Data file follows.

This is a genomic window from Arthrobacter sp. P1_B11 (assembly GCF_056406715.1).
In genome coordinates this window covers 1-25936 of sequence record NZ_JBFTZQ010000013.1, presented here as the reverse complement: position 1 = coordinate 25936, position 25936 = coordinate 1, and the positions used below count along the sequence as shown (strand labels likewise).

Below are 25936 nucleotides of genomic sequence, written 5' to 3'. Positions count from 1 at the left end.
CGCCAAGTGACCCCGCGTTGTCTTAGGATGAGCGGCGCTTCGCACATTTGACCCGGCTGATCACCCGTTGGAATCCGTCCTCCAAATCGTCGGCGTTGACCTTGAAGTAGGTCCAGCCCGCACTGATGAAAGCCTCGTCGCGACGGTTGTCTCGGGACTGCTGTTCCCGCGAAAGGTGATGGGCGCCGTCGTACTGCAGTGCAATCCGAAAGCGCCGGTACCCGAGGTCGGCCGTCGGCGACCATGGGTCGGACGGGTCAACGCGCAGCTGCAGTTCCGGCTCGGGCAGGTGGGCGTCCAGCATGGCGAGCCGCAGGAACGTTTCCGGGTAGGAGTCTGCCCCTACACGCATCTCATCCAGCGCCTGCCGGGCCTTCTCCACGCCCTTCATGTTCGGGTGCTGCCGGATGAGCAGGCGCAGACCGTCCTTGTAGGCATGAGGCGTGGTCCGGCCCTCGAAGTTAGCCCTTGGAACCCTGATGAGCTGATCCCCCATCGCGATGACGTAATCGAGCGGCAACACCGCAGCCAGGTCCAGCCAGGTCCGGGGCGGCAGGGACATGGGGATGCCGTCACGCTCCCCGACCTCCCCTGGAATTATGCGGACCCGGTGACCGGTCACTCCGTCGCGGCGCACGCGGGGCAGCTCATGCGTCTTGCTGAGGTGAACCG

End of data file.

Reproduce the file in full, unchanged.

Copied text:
This is a genomic window from Arthrobacter sp. P1_B11 (assembly GCF_056406715.1).
In genome coordinates this window covers 1-25936 of sequence record NZ_JBFTZQ010000013.1, presented here as the reverse complement: position 1 = coordinate 25936, position 25936 = coordinate 1, and the positions used below count along the sequence as shown (strand labels likewise).

Below are 25936 nucleotides of genomic sequence, written 5' to 3'. Positions count from 1 at the left end.
CGCCAAGTGACCCCGCGTTGTCTTAGGATGAGCGGCGCTTCGCACATTTGACCCGGCTGATCACCCGTTGGAATCCGTCCTCCAAATCGTCGGCGTTGACCTTGAAGTAGGTCCAGCCCGCACTGATGAAAGCCTCGTCGCGACGGTTGTCTCGGGACTGCTGTTCCCGCGAAAGGTGATGGGCGCCGTCGTACTGCAGTGCAATCCGAAAGCGCCGGTACCCGAGGTCGGCCGTCGGCGACCATGGGTCGGACGGGTCAACGCGCAGCTGCAGTTCCGGCTCGGGCAGGTGGGCGTCCAGCATGGCGAGCCGCAGGAACGTTTCCGGGTAGGAGTCTGCCCCTACACGCATCTCATCCAGCGCCTGCCGGGCCTTCTCCACGCCCTTCATGTTCGGGTGCTGCCGGATGAGCAGGCGCAGACCGTCCTTGTAGGCATGAGGCGTGGTCCGGCCCTCGAAGTTAGCCCTTGGAACCCTGATGAGCTGATCCCCCATCGCGATGACGTAATCGAGCGGCAACACCGCAGCCAGGTCCAGCCAGGTCCGGGGCGGCAGGGACATGGGGATGCCGTCACGCTCCCCGACCTCCCCTGGAATTATGCGGACCCGGTGACCGGTCACTCCGTCGCGGCGCACGCGGGGCAGCTCATGCGTCTTGCTGAGGTGAACCG